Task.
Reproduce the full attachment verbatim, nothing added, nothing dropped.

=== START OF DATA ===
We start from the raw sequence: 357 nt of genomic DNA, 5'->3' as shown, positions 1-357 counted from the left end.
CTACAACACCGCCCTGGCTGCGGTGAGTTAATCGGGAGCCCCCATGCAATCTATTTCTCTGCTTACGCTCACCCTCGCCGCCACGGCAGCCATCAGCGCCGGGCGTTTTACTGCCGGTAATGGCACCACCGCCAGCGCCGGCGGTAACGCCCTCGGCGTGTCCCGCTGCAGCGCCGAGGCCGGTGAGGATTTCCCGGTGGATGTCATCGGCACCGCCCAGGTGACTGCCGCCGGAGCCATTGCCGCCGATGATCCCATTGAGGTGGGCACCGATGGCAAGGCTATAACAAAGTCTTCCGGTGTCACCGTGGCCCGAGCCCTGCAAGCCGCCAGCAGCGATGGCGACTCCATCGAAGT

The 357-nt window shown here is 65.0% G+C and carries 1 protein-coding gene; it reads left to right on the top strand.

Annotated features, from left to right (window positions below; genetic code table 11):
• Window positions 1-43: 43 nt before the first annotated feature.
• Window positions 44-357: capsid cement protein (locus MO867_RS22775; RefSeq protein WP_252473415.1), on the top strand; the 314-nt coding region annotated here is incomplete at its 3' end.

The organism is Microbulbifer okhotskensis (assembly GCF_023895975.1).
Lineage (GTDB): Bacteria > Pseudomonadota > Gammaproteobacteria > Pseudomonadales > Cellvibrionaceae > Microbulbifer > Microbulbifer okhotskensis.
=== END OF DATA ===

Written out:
We start from the raw sequence: 357 nt of genomic DNA, 5'->3' as shown, positions 1-357 counted from the left end.
CTACAACACCGCCCTGGCTGCGGTGAGTTAATCGGGAGCCCCCATGCAATCTATTTCTCTGCTTACGCTCACCCTCGCCGCCACGGCAGCCATCAGCGCCGGGCGTTTTACTGCCGGTAATGGCACCACCGCCAGCGCCGGCGGTAACGCCCTCGGCGTGTCCCGCTGCAGCGCCGAGGCCGGTGAGGATTTCCCGGTGGATGTCATCGGCACCGCCCAGGTGACTGCCGCCGGAGCCATTGCCGCCGATGATCCCATTGAGGTGGGCACCGATGGCAAGGCTATAACAAAGTCTTCCGGTGTCACCGTGGCCCGAGCCCTGCAAGCCGCCAGCAGCGATGGCGACTCCATCGAAGT

The 357-nt window shown here is 65.0% G+C and carries 1 protein-coding gene; it reads left to right on the top strand.

Annotated features, from left to right (window positions below; genetic code table 11):
• Window positions 1-43: 43 nt before the first annotated feature.
• Window positions 44-357: capsid cement protein (locus MO867_RS22775; RefSeq protein WP_252473415.1), on the top strand; the 314-nt coding region annotated here is incomplete at its 3' end.

The organism is Microbulbifer okhotskensis (assembly GCF_023895975.1).
Lineage (GTDB): Bacteria > Pseudomonadota > Gammaproteobacteria > Pseudomonadales > Cellvibrionaceae > Microbulbifer > Microbulbifer okhotskensis.